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Barnett Waddingham
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Why the tapered annual allowance could cost more than you think

Published by Bhargaw Buddhdev on

High earners could find themselves footing large tax bills when a series of changes to pensions tax relief are implemented in April 2016.

The level of relief, known as the annual allowance (AA), is to fall dramatically – potentially reducing from its current £40,000 limit to £10,000 for some of the highest paid executives (and with hefty tax charges should these limits be breached).

Who will be affected?

The changes affect individuals with a threshold income greater than £110,000. Threshold income is broadly total taxable income from all sources less pension contributions (i.e. it takes into account more than just salary, covering all taxable earnings, including savings interest, shares dividend and even income from property rental).

If threshold income exceeds £110,000, individuals will need to calculate their ‘adjusted income’ for the year. Adjusted income includes all threshold income as well as the total amount of pension contributions or accrual. If this is between £150,000 and £210,000, the individual’s AA will be reduced on a sliding scale from 6 April 2016. The reduction – or taper – to the AA will be £1 for every £2 of adjusted income over £150,000, (with a maximum AA reduction of £30,000 for income over £210,000). This will impact not only private sector executives, but potentially senior public sector management, doctors and high level civil servants.

Even those earning less than £150,000 may find themselves affected given adjusted income takes into account more than just salary, and the value of pension contributions is also included. If you have long service in a final salary pension, your adjusted income could be much higher than you realise.

This will impact not only private sector executives, but potentially senior public sector management, doctors and high level civil servants.

Maximising tax-free pension contributions

One difficulty is that no-one knows the exact amount of their adjusted income until the end of the tax year. Maximising tax-free pension contributions becomes more difficult because the amount of available tax relief depends on total earnings over the tax year. Should you exceed the AA, excess contributions will be taxed at your marginal rate of tax. This could catch out anybody, but the self-employed and those with unpredictable income will need to be particularly cautious.

It may be sensible to move other sources of income, for example a rental property, into the name of a spouse or partner to reduce your threshold (and therefore adjusted) income. But ultimately, you are responsible for personal taxation and while your employer may be offering help during this period of change, you may need additional support from a financial adviser who is qualified in these matters.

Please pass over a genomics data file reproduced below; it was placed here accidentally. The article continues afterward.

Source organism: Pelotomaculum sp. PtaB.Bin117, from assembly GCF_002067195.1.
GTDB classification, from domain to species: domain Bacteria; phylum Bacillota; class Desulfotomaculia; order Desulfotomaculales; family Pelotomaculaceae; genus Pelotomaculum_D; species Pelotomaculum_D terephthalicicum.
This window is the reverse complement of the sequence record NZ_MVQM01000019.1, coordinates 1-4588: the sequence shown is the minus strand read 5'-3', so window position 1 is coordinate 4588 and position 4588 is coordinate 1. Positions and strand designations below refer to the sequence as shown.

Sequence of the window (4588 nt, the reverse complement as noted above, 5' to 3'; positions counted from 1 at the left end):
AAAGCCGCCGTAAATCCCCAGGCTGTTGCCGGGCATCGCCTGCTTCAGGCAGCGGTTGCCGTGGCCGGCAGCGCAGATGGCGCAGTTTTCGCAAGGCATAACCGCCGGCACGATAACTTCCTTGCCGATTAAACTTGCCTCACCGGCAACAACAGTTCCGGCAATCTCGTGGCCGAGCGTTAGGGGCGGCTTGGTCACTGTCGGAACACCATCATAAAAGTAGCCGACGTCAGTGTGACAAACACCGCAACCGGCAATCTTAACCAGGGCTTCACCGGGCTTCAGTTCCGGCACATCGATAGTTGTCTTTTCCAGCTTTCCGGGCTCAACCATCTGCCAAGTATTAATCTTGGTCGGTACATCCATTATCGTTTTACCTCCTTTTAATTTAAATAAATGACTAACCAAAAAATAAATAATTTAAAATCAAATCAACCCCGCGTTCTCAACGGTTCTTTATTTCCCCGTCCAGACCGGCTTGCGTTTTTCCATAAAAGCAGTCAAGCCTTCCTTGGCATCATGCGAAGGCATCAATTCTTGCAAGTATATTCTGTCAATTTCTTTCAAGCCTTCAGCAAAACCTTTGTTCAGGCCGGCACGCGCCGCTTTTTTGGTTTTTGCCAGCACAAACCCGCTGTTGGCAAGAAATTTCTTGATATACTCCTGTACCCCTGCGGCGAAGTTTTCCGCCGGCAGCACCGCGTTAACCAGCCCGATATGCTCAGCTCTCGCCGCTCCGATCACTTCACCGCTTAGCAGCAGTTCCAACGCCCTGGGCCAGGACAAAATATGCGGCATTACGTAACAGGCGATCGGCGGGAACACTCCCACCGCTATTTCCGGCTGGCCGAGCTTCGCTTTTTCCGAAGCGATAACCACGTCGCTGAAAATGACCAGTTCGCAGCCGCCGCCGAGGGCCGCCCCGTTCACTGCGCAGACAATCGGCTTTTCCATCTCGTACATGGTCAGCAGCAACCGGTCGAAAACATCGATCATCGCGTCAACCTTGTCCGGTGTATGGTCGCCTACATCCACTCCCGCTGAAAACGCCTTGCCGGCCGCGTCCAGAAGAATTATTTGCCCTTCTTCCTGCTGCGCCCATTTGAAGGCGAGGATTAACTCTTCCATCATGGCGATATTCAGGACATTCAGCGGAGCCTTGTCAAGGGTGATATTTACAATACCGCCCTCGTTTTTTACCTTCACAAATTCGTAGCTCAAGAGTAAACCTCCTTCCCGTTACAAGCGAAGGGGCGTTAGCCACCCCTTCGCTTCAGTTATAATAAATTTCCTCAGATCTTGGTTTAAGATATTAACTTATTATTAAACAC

The key is to establish whether you will be affected. If you have a threshold income of £110,000 or less then you will not be affected. This is most likely to be the case if you don’t earn a high salary or have extensive investments; however, you should check your position.

Carry forward

You can carry forward any unused allowances from the previous three tax years in order to make additional tax-free pension savings. This may be particularly useful for those affected by the taper.

To establish how much allowance you can carry forward, you need to work out how much you’ve previously contributed. However, transitional rules to align pension input periods (PIPs) (the period over which contributions are measured for comparison with the AA) with tax years, means it’s not as simple as looking at your net contributions. It is probably simplest to request details from your pension administrator. You should also consider taking professional advice when making decisions regarding your pension benefits.

Be LTA wise

Even if you are not affected by the tapering of the AA, it is also wise to see where you are towards the lifetime allowance (LTA). This is the total value of savings in all registered pension schemes that you can build up during your lifetime without incurring a LTA tax charge, and is set at £1.25 million for the current tax year (2015/16). From 6 April 2016, the LTA will reduce to £1 million and is therefore likely to impact an increasing number of individuals going forward. There are protections for those who are approaching or have reached the LTA.

Due to the complexity surrounding the tapered AA, it would be unwise to leave the above considerations until the last minute. There is likely to be something of an avalanche of last minute queries as the end of the tax year approaches. 


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About the author

  • Bhargaw Buddhdev

    Bhargaw Buddhdev is a pensions actuary and he is our expert for dealing with pension taxation issues for individuals and their employers.

    View Biography

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